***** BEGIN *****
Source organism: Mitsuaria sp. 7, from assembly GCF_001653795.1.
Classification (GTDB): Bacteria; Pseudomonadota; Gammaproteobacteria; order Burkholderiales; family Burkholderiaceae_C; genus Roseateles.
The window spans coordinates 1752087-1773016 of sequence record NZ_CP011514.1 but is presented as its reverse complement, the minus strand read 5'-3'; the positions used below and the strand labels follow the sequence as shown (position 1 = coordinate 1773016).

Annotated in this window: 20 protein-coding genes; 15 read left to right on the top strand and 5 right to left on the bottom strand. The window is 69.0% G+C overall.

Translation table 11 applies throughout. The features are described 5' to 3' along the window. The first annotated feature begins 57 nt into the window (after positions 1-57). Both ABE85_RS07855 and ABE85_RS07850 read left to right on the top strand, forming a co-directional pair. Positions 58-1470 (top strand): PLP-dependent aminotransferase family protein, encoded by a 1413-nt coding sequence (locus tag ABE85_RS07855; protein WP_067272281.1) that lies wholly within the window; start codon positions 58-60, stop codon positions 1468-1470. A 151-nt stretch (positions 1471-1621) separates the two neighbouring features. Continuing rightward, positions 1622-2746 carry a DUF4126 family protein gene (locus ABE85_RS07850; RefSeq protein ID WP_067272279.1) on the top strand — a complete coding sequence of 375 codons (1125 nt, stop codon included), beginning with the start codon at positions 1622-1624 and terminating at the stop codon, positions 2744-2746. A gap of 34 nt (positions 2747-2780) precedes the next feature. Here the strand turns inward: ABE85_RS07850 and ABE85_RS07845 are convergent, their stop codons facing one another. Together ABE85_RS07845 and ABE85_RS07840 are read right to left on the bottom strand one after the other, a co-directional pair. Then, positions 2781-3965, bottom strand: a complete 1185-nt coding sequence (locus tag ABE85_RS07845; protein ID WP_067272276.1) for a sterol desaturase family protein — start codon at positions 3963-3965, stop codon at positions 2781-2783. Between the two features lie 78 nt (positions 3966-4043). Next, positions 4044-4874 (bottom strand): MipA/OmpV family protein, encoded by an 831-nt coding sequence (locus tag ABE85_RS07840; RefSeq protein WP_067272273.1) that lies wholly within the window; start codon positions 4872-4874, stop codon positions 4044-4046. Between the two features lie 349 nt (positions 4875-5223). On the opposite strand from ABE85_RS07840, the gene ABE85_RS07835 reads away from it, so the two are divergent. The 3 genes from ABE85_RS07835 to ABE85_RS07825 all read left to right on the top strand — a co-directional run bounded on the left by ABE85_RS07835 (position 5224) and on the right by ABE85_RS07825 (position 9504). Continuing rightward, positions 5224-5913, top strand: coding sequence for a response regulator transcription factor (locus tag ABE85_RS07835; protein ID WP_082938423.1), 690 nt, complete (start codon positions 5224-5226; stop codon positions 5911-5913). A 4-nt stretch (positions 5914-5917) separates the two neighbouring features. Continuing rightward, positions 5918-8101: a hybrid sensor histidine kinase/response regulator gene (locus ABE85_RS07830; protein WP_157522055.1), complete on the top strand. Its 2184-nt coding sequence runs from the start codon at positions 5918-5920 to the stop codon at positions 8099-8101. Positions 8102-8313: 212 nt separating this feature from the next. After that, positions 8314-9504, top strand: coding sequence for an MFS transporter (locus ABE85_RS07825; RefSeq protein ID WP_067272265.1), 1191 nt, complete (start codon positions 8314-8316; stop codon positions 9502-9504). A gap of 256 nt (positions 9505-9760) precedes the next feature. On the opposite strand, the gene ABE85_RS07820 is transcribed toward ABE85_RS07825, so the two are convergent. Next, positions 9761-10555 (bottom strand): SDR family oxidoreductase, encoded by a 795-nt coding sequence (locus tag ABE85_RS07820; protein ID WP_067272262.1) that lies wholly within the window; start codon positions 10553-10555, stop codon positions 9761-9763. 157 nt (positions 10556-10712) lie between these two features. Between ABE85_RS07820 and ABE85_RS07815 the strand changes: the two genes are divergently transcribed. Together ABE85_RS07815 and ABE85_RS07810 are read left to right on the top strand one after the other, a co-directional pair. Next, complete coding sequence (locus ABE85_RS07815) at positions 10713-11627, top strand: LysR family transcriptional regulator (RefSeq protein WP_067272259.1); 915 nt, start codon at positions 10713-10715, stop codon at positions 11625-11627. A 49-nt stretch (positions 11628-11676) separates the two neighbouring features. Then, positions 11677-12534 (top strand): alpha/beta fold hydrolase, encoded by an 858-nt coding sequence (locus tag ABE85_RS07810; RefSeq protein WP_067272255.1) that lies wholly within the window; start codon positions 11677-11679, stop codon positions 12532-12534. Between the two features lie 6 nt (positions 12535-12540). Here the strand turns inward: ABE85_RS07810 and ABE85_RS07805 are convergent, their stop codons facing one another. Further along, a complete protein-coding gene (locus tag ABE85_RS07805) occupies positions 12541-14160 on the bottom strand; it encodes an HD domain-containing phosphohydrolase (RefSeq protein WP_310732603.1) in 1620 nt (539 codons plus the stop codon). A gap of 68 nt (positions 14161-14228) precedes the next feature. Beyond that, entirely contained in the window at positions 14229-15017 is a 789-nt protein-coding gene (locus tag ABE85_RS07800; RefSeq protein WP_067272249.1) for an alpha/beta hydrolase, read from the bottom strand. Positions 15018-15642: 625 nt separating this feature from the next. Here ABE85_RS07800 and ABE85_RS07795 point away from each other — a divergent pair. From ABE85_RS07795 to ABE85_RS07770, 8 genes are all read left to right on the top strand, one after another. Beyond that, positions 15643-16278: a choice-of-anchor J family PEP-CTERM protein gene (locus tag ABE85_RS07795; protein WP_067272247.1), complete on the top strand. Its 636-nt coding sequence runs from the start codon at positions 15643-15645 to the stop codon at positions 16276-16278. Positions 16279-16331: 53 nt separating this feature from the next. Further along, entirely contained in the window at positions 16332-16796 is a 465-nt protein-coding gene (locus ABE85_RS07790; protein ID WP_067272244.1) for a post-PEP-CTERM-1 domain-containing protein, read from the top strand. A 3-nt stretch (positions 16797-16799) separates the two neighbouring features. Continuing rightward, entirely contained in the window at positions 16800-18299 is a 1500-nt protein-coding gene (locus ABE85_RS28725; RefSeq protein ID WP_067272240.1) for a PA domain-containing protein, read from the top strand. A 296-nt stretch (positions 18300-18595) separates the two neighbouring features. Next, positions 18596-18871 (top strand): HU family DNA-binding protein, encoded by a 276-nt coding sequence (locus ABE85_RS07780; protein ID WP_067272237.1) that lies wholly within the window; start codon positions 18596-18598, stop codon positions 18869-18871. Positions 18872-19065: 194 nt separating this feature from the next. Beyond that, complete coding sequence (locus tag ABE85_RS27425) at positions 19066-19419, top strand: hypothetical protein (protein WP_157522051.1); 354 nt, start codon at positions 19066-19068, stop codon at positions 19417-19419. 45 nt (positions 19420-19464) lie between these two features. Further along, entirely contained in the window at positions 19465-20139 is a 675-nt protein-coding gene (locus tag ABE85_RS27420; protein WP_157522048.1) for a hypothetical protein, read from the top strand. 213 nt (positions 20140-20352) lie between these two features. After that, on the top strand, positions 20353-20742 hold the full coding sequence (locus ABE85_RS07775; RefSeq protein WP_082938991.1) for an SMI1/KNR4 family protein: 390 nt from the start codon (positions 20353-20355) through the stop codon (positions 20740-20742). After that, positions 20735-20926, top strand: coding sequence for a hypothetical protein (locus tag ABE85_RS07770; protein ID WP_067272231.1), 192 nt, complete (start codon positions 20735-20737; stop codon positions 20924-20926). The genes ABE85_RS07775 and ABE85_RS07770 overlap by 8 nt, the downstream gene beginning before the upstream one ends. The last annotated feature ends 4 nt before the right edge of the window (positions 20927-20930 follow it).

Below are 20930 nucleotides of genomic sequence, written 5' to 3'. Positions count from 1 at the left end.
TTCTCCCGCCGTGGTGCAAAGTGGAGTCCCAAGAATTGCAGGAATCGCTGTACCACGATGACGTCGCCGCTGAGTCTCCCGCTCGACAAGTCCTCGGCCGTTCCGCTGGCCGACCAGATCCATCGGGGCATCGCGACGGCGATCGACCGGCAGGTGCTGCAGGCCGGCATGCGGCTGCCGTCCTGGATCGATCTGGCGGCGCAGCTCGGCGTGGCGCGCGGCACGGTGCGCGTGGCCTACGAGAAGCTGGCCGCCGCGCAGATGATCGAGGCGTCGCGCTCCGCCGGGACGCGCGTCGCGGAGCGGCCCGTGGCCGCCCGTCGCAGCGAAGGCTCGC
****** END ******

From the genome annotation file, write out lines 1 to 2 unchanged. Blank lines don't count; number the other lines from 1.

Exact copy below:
Source organism: Mitsuaria sp. 7, from assembly GCF_001653795.1.
Classification (GTDB): Bacteria; Pseudomonadota; Gammaproteobacteria; order Burkholderiales; family Burkholderiaceae_C; genus Roseateles.